I recently came upon a very interesting book by Fritjof Capra. Yes, I have not stumbled upon a discovery, I know, but for me "The Tao of Physics" has been more of an intrigue for a long time since I was a teenager.
My grandfather is one of the most well-read important men in my life. I thank him for introducing me to various kinds of schools of spirituality. I learnt bits and pieces of astrology from him. He also gave me a respectable background in the teachings of Hinduism by giving me all the volumes of "The alpha and Omega of Yoga"- a series of books by Bhagwan Rajneesh on the Patanjali Yogasutras of the ancient Hindu school of thought. Eventually, I was led to the Zen stories and a bit of Buddhist philosophy too.
I always heard my dad and granddad talk about " The Tao of Physics" so recently when I was a bit bored with too much fun, I picked it up from the library.
In one of the chapters of this book, the author quotes
"Science does not need spirituality and spirituality does not need science; but man needs both"
He has drawn analogies to the evolution of Physics from the religious evolution of Spirituality in the far East that happened thousands of years ago.
It talks about simple things that scientists like Einstein had great difficulties in putting into words. Like the dual nature of light for example, when it behaves like a particle in the photoelectric effect and like a wave in interference. I always accepted it when it was given to me in plain English ( mostly because I knew it was worth five marks in a hundred marks paper) but he writes about the helplessness that scientists like Bohr faced when they realized that the Universe was not a big machine like they thought it was and that there were concepts that could not be expressed within the limitations of human language.
Similarly in the Eastern culture, monks have tried to make "Enlightenment" more palpable but it remains a matter of first hand experience that cannot be translated into words in any language. Osho presents several (rather controversial) analogies for the feeling but no one can really put it into words.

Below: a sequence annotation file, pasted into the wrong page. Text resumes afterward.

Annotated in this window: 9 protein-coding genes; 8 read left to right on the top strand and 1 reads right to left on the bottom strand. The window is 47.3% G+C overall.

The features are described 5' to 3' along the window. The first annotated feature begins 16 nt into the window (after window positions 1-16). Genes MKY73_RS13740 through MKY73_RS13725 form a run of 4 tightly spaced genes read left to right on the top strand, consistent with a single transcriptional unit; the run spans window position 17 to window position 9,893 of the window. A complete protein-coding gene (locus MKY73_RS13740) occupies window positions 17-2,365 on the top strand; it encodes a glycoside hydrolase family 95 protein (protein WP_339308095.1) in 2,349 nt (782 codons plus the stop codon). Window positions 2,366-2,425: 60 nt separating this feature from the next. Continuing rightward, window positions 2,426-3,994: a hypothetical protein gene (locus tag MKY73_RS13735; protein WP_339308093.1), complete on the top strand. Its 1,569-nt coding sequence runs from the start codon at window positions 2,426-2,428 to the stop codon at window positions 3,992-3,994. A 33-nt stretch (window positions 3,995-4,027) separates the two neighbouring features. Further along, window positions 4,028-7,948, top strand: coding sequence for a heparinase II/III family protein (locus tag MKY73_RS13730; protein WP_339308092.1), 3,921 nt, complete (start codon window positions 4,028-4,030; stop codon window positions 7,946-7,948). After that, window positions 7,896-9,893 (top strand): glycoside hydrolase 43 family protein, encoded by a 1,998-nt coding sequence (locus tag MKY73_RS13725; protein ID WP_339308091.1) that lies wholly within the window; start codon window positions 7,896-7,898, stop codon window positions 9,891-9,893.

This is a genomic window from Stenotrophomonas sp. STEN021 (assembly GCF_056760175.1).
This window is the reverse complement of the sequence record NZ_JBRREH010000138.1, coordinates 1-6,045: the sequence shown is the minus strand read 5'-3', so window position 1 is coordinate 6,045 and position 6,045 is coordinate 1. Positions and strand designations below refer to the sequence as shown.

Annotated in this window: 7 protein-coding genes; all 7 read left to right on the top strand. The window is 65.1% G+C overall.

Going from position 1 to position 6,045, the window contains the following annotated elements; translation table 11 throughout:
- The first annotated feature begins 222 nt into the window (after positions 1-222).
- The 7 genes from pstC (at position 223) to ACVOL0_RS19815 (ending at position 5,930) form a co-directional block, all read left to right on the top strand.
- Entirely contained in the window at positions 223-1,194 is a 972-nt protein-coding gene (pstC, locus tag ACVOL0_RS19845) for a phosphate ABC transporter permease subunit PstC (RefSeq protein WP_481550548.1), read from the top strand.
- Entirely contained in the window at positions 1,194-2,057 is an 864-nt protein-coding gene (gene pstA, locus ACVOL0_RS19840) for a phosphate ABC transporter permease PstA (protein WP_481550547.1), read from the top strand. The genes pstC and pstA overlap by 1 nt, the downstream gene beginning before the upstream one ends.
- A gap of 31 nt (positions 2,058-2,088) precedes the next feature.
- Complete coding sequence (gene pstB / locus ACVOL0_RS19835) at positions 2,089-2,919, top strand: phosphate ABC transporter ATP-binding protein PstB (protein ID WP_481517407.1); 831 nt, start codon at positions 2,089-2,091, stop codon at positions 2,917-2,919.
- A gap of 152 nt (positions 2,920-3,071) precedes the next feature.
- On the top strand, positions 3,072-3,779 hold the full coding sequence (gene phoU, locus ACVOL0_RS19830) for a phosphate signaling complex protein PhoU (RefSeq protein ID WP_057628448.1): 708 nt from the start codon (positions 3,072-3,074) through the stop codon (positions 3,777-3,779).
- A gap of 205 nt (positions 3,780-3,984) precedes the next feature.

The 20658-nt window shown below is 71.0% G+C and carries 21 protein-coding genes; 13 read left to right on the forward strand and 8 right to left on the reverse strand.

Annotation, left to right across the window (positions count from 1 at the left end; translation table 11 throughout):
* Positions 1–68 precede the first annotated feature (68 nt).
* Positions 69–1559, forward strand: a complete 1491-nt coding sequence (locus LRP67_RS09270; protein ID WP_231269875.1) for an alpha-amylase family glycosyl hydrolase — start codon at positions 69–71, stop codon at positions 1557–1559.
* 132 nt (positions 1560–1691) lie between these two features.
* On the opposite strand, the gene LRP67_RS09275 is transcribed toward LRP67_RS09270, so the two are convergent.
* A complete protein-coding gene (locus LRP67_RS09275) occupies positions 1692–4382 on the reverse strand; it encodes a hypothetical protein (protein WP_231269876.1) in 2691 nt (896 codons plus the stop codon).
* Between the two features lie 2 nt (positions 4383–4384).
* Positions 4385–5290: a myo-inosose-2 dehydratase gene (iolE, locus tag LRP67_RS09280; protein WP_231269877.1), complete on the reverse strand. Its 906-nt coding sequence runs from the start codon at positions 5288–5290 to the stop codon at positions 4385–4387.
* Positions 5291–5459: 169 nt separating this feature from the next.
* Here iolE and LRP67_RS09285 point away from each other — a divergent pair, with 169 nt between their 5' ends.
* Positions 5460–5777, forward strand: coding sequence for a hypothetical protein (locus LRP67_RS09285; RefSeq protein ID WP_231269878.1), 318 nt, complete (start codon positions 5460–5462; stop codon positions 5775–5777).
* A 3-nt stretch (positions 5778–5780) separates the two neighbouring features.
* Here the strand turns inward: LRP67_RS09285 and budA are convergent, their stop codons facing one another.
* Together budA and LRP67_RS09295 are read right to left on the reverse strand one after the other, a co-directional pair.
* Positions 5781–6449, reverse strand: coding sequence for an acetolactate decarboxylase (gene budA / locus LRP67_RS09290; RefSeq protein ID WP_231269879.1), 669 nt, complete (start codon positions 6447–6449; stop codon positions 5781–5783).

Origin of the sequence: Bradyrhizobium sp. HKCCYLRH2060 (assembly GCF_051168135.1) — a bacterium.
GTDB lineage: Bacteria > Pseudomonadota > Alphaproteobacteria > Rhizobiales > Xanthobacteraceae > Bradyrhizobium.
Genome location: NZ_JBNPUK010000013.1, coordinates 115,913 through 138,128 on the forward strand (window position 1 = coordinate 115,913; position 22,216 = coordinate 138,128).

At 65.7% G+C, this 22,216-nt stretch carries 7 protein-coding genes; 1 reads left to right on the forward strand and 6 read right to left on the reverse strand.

I have always been fascinated by the simplicity of Buddhist teachings and the Bhagwad Geeta.
Everything is simple, it is the mind that does the complications. The world is a function of our vision. Sometimes, just changing the way you look at something makes a big difference to how you feel about it. I find this flexibility of vision extremely refreshing.
It seems like the Universe is a big trivia left for us by God. That has little junctures and turns where He wants us to come and take lessons of Life. We send satellites into the space to study Mars. We put a Cassini around Saturn and a Ulysses around the Sun. We send Voyagers into deep space and sit back and write down the nature of Universe in Mathematical poems. Then we dig up the scriptures and realize that this has been done before without telescopes and satellites. People have arrived at the same truth, gone through the same helplessness and come to the same profound faith in God in various other ways. That in itself is their life mission. They write it down and leave millions others to "Analyze" in the West and "Assimilate" in the East.
It is remarkable how when Newton could not explain the aberrations in his laws, he very innocently assumed that God controlled these other unexplained forces. Almost all of the greatest scientific minds have humbly accepted the power of God and stressed it well before they took a graceful exit from this world. It brings us to what the Geeta says about the "doer"- everything that happens is a result of interdependence of natural forces and only a deluded person can think that he is the only reason for the occurrence.
Same is with our everyday life. An atom can be studied in great details with gamma radiations but if we don't want to we can't even see it. We are all however, given our share of gamma radiations. We can use them to study anything we want to. Unfortunately most of us apply all of it to study unnecessary things at an atomic level. :)
Life is full of paradoxes and each Life has a different lesson.
Like the Zen Satori says
"How wondrous this, how mysterious!
I carry fuel, I draw water."